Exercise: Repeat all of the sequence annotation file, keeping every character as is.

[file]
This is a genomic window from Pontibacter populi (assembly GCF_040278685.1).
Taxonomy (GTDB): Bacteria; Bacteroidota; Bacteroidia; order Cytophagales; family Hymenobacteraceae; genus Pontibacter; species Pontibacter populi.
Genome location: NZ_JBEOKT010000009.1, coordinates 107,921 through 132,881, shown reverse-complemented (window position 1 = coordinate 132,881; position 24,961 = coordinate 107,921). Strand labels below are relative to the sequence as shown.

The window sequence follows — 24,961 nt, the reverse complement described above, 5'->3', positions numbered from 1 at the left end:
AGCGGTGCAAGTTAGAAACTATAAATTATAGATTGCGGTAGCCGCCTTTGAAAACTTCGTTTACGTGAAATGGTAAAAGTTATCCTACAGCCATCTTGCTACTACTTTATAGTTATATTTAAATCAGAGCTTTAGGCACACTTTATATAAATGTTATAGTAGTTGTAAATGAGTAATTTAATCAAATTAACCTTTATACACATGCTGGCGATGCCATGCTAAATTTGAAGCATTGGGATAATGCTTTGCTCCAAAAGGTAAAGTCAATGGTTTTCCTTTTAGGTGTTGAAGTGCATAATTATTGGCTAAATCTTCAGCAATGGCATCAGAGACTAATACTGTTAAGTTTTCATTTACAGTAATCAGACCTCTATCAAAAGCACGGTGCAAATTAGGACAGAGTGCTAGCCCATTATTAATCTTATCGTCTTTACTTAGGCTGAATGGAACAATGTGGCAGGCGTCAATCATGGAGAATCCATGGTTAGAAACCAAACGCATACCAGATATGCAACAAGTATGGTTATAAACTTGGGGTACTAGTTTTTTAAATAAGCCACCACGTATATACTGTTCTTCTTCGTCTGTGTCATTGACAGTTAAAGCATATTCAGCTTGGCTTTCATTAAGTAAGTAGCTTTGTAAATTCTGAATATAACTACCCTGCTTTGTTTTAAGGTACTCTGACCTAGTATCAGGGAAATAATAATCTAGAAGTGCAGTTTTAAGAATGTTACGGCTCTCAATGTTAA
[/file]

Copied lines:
This is a genomic window from Pontibacter populi (assembly GCF_040278685.1).
Taxonomy (GTDB): Bacteria; Bacteroidota; Bacteroidia; order Cytophagales; family Hymenobacteraceae; genus Pontibacter; species Pontibacter populi.
Genome location: NZ_JBEOKT010000009.1, coordinates 107,921 through 132,881, shown reverse-complemented (window position 1 = coordinate 132,881; position 24,961 = coordinate 107,921). Strand labels below are relative to the sequence as shown.

The window sequence follows — 24,961 nt, the reverse complement described above, 5'->3', positions numbered from 1 at the left end:
AGCGGTGCAAGTTAGAAACTATAAATTATAGATTGCGGTAGCCGCCTTTGAAAACTTCGTTTACGTGAAATGGTAAAAGTTATCCTACAGCCATCTTGCTACTACTTTATAGTTATATTTAAATCAGAGCTTTAGGCACACTTTATATAAATGTTATAGTAGTTGTAAATGAGTAATTTAATCAAATTAACCTTTATACACATGCTGGCGATGCCATGCTAAATTTGAAGCATTGGGATAATGCTTTGCTCCAAAAGGTAAAGTCAATGGTTTTCCTTTTAGGTGTTGAAGTGCATAATTATTGGCTAAATCTTCAGCAATGGCATCAGAGACTAATACTGTTAAGTTTTCATTTACAGTAATCAGACCTCTATCAAAAGCACGGTGCAAATTAGGACAGAGTGCTAGCCCATTATTAATCTTATCGTCTTTACTTAGGCTGAATGGAACAATGTGGCAGGCGTCAATCATGGAGAATCCATGGTTAGAAACCAAACGCATACCAGATATGCAACAAGTATGGTTATAAACTTGGGGTACTAGTTTTTTAAATAAGCCACCACGTATATACTGTTCTTCTTCGTCTGTGTCATTGACAGTTAAAGCATATTCAGCTTGGCTTTCATTAAGTAAGTAGCTTTGTAAATTCTGAATATAACTACCCTGCTTTGTTTTAAGGTACTCTGACCTAGTATCAGGGAAATAATAATCTAGAAGTGCAGTTTTAAGAATGTTACGGCTCTCAATGTTAA